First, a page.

The immunology of Epstein-Barr virus infection

Philos Trans R Soc Lond B Biol Sci. 2001 Apr 29;356(1408):475-88. doi: 10.1098/rstb.2000.0784.


Epstein-Barr virus is a classic example of a persistent human virus that has caught the imagination of immunologists, virologists and oncologists because of the juxtaposition of a number of important properties. First, the ability of the virus to immortalize B lymphocytes in vitro has provided an antigen presenting cell in which all the latent antigens of the virus are displayed and are available for systematic study. Second, the virus presents an ideal system for studying the immune parameters that maintain latency and the consequences of disturbing this cell-virus relationship. Third, this wealth of immunological background has provided a platform for elucidating the role of the immune system in protection from viral-associated malignancies of B cell and epithelial cell origin. Finally, attention is now being directed towards the development of vaccine formulations which might have broad application in the control of human malignancies.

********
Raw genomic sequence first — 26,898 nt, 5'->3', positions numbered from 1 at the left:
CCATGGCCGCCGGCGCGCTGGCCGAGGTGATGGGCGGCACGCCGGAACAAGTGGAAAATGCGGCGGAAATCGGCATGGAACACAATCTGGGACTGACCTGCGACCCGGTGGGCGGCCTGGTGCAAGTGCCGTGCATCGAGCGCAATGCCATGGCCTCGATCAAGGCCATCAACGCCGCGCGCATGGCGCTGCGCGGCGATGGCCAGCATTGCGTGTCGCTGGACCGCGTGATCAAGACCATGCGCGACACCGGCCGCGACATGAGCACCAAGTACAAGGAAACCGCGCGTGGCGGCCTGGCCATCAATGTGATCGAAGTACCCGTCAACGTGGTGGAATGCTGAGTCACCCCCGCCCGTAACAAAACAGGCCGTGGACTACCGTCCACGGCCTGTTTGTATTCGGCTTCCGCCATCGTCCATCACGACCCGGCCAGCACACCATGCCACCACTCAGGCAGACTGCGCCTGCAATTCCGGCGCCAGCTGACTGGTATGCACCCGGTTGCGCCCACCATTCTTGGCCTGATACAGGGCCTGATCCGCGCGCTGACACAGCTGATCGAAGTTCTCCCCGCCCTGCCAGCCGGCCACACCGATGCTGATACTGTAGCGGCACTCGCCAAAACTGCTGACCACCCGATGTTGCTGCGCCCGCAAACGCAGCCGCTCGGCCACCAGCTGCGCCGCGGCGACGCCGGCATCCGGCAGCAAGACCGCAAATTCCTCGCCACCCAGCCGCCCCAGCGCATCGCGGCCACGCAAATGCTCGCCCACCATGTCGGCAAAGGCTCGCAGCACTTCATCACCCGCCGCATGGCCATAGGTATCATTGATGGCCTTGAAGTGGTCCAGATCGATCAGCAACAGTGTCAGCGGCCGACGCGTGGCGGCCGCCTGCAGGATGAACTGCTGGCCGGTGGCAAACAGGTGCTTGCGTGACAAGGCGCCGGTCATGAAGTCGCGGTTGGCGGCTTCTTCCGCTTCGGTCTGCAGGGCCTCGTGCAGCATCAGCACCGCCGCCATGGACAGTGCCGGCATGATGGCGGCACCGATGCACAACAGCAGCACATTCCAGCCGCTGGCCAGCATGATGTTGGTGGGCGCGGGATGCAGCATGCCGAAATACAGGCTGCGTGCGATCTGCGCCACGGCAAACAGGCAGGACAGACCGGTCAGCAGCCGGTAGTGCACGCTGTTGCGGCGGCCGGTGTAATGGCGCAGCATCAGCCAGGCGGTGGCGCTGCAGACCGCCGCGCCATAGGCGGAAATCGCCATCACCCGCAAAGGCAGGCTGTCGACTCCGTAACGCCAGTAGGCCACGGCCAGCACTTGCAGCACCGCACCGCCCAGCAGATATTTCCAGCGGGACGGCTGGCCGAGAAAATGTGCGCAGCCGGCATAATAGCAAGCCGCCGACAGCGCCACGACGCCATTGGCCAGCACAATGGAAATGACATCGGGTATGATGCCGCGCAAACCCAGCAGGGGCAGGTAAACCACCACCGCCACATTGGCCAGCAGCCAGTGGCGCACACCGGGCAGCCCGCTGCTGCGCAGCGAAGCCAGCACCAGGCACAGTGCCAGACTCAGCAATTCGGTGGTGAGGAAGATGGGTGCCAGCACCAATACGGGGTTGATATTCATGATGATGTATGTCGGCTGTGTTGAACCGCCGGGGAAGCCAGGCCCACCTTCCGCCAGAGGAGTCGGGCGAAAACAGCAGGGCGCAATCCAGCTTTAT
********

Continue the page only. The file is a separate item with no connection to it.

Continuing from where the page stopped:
Publication types

  • Review

MeSH terms

  • Animals
  • Antigens, Viral / immunology
  • Epstein-Barr Virus Infections / blood
  • Epstein-Barr Virus Infections / genetics
  • Epstein-Barr Virus Infections / immunology*
  • Epstein-Barr Virus Infections / prevention & control
  • Epstein-Barr Virus Nuclear Antigens / immunology
  • Genetic Variation
  • Herpesvirus 4, Human / immunology*
  • Humans
  • Immunotherapy
  • Receptors, Antigen, T-Cell / immunology
  • T-Lymphocytes, Cytotoxic / immunology*
  • T-Lymphocytes, Cytotoxic / virology


  • Antigens, Viral
  • Epstein-Barr Virus Nuclear Antigens
  • Receptors, Antigen, T-Cell